Betty Jo Mahan: Still busy ‘doing’ for Inskip

Beth KinnaneNorth Knoxville, Our Town Neighbors

When it comes to committed community leaders, you don’t have to look much further than Betty Jo Mahan. Her efforts have a common thread – Inskip is stamped on pretty much everything she does, from the school to the Lions Club, to the Baptist church and the community association.

Mahan grew up in Fountain City, attending Fountain City Elementary then Central High School. She graduated from the next to last class at Central to finish at the location that is now Gresham Middle School in 1970. She moved to the Inskip area in 2005.

Betty Jo Mahan touring new addition to Inskip Elementary

While involved in the community on several planes, she brings a particular level of knowledge to the Inskip Community Association (ICA). Mahan has been retired since 2018. But her last job from over 20 years of service in local government was as the administrative assistant to the director of the Metropolitan Planning Commission (now Knoxville-Knox County Planning).

“I took the notes at all the meetings. It was very interesting,” Mahan said. Suffice it to say, she learned a thing or two. “What I took from that experience is what got me wanting to form a community association. I just thought, ‘why can’t I?’ So, we did.”

What Mahan brings to the table for the association is knowledge of the ins and outs of the planning commission, how to keep up with zoning change requests and how, as a community, to challenge them. A common theme in recent Knox TN Today stories (here, here and here) is community groups fighting zoning changes that bring higher density to areas without the infrastructure in place to support it.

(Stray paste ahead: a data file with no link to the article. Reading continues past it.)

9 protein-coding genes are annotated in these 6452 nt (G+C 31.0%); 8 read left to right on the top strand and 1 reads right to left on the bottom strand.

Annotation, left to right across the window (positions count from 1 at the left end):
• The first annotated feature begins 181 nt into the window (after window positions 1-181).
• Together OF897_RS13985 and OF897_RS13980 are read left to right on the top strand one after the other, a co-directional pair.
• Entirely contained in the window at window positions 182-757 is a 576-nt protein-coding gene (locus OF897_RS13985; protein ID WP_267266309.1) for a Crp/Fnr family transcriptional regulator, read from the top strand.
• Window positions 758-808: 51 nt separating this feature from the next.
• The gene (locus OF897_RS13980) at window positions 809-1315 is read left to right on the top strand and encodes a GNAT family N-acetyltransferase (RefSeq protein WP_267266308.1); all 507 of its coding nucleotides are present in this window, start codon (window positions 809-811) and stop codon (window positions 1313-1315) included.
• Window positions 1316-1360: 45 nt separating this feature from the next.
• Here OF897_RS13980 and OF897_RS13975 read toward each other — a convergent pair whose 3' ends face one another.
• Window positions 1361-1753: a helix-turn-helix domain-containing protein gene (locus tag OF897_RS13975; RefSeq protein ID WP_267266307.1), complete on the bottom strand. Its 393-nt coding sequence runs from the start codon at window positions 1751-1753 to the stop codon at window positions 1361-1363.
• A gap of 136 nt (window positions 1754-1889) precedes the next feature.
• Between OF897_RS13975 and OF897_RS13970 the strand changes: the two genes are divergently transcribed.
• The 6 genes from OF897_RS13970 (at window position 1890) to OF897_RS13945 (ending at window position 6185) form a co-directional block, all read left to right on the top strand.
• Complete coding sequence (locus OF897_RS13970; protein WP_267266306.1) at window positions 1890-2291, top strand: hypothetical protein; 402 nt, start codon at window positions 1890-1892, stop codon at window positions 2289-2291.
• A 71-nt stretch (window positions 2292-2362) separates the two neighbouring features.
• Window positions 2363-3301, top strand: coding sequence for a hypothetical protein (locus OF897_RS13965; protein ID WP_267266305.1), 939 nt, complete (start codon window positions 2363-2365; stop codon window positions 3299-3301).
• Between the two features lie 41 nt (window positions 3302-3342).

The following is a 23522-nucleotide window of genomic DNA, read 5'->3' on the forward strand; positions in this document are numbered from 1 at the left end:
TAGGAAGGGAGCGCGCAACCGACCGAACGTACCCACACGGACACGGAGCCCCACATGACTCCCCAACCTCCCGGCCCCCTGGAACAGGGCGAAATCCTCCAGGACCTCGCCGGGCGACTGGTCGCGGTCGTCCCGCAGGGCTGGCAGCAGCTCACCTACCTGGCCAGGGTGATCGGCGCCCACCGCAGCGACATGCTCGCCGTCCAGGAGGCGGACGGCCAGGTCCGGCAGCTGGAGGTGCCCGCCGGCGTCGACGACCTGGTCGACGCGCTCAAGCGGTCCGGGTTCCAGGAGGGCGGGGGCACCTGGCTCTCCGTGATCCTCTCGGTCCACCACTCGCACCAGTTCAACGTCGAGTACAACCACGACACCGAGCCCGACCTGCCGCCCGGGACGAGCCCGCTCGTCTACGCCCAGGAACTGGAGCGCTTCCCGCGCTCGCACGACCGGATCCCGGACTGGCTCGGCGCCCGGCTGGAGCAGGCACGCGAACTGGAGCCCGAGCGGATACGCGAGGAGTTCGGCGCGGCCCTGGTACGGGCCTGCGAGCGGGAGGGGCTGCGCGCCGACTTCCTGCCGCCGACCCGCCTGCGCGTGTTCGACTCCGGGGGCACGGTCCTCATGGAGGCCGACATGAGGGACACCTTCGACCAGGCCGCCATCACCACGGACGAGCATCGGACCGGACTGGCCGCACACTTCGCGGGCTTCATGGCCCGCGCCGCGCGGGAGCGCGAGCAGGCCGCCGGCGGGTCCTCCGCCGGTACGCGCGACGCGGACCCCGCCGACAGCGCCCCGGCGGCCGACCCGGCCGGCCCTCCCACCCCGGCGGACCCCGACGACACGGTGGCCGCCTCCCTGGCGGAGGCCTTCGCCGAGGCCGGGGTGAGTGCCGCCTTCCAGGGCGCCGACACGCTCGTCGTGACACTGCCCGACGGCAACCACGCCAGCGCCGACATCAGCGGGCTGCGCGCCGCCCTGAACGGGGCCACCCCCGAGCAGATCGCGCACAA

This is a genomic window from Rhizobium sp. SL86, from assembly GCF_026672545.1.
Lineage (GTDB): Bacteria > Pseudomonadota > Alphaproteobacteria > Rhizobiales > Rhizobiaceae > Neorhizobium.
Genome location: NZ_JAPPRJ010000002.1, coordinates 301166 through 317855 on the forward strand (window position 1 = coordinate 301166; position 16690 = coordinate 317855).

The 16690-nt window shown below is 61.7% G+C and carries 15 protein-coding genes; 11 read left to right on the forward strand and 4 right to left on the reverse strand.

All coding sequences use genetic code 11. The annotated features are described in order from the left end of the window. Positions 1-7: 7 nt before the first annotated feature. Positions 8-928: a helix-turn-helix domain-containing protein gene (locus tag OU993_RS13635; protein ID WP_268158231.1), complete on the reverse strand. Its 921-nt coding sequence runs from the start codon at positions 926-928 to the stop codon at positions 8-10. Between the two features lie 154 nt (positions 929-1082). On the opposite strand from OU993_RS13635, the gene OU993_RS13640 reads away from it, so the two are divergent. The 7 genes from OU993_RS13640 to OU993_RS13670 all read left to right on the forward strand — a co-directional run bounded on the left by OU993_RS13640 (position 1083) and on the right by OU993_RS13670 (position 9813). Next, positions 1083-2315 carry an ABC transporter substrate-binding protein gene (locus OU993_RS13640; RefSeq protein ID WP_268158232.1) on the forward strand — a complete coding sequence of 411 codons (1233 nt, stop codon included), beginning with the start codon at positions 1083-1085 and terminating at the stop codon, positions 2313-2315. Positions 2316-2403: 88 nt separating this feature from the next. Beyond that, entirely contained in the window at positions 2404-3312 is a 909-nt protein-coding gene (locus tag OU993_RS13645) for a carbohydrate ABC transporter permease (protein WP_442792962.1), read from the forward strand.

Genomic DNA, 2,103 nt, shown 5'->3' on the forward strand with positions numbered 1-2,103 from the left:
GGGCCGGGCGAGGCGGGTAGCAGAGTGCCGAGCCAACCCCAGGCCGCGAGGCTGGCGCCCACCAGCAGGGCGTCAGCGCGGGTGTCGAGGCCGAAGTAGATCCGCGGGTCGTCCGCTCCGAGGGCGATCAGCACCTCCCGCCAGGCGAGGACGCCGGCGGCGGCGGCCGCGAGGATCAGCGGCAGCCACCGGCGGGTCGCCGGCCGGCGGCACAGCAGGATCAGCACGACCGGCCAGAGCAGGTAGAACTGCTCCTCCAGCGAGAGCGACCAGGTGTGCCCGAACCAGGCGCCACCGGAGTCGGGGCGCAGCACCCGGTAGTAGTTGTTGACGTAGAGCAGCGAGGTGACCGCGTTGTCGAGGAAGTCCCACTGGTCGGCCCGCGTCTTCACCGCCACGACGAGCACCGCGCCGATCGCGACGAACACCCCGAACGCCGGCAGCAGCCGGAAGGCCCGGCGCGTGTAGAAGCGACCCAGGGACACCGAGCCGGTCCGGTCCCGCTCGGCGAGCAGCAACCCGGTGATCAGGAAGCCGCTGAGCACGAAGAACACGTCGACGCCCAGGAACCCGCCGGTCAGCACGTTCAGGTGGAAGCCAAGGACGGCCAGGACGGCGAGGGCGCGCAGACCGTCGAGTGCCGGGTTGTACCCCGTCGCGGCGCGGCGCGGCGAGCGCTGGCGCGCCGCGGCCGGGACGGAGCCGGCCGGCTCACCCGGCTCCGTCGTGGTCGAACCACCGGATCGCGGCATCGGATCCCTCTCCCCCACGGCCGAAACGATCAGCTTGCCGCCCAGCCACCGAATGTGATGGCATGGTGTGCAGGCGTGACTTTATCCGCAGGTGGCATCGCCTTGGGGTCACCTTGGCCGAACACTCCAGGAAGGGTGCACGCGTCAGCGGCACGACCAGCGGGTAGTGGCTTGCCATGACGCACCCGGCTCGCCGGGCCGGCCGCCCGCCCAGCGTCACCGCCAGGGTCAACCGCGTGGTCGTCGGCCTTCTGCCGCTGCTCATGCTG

One feather in the ICA’s cap that Mahan points to is getting hundreds of properties rezoned to residential back in 2013 when the association was only two years old.

“So much of this comes down to traffic and safety,” Mahan said. “And so much of that is centered on the school.”

Inskip Elementary is located on High School Road which runs off the highly traveled Inskip Road near Central Avenue Pike. Higher density housing doesn’t make sense within the parental responsibility zone (no bus pickup) for the school, she said.

“There’s no place to walk,” Mahan said. “More sidewalks, that’s been a hope for years.”

Those safety issues hit especially close to home for her as she is raising her 10-year-old grandson, Baiden. He is a student at Inskip, and desperately wants to be able to ride his bicycle to school now that he’s reached the grade where he’s allowed to.

“I really would love to let him do this,” Mahan said. “I don’t because it’s just too dangerous.”

Mahan lost her husband, Steve, in 2018, the same year she retired. Though already involved with the community association, she found herself with more time on her hands to spend on all things Inskip.

“Other people got me involved,” she said. “They’re all good groups of good people. I like being busy. I am much more of a doer than a talker.”

She helped get her church more involved in school happenings as well as part of the broader coalition known as Friends of Inskip Elementary School (story here).

“Of course, Baiden being there made my involvement with the school even closer,” she said. “The school is right in the center of so much that we do, to reach those students and their parents. And help them.”

Beth Kinnane is the community news editor for

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